There is no evidence to suggest that Joe Budden can bend spoons with his mind. But in the hip-hop mix-tape underground, the New Jersey-bred rapper’s rubbery voice, acerbic sense of humor (reminiscent of Garden State neighbor Redman), and slurred yet engaging delivery have earned him a rep as “The One.” And when Budden held his own in a playful war of words versus Jay-Z this past spring–serving Hova with hoop-dream zingers like “Stand out like Yao Ming / I’m what’s sparking now / Like, ‘Fall back, Shaq, I’m startin’ now'”–people started to believe. Like Philadelphia’s Freeway or Atlanta’s Killer Mike, Budden seemed poised to give the rap game a much-needed transfusion of youth, energy, and soul.
Of course, it’s easier to spit slang over no-contest instrumentals like “Grindin'” and “In Da Club” than to craft an album that lives up to the mix-tape hype. But Budden’s self-titled debut doesn’t disappoint. The beat on the hit single “Pump It Up” should win producer Just Blaze a Nobel Prize, but the song is ultimately less a floor filler than it is a showcase for Budden’s tumbling flow. On the rest of the record, Budden applies the same gift of gab to material that’s surprisingly confessional and often downright dark. On “10 Mins.,” Budden (whose past includes PCP abuse and stints in institutions) looks back on his troubled youth for–yup–ten minutes.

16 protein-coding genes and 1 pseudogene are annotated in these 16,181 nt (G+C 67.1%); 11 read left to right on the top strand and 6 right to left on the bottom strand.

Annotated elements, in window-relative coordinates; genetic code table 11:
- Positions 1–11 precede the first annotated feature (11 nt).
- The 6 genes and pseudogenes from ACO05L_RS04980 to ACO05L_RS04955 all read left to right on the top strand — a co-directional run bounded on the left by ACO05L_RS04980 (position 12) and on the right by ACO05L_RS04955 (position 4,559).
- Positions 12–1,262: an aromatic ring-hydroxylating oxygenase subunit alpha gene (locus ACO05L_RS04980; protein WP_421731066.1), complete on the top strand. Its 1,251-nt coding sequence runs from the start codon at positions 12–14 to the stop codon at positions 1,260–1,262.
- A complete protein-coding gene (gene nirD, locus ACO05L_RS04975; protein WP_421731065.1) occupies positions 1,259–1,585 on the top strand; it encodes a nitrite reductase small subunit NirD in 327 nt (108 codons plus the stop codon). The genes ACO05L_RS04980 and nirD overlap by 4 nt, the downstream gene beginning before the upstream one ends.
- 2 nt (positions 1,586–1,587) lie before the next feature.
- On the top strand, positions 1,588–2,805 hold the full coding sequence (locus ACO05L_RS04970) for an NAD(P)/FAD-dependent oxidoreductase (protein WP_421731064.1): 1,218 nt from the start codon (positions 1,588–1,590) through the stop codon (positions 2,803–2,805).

This tension between bragging and insecurity, between the night out and the morning after, gives Joe Budden a singular spark. If the album falters, it’s when Budden guns for crossover appeal; cameos by Lil’ Mo and 112 reek of boardroom tampering. But even a bit of lab-tested R&B can’t ruin this bold debut.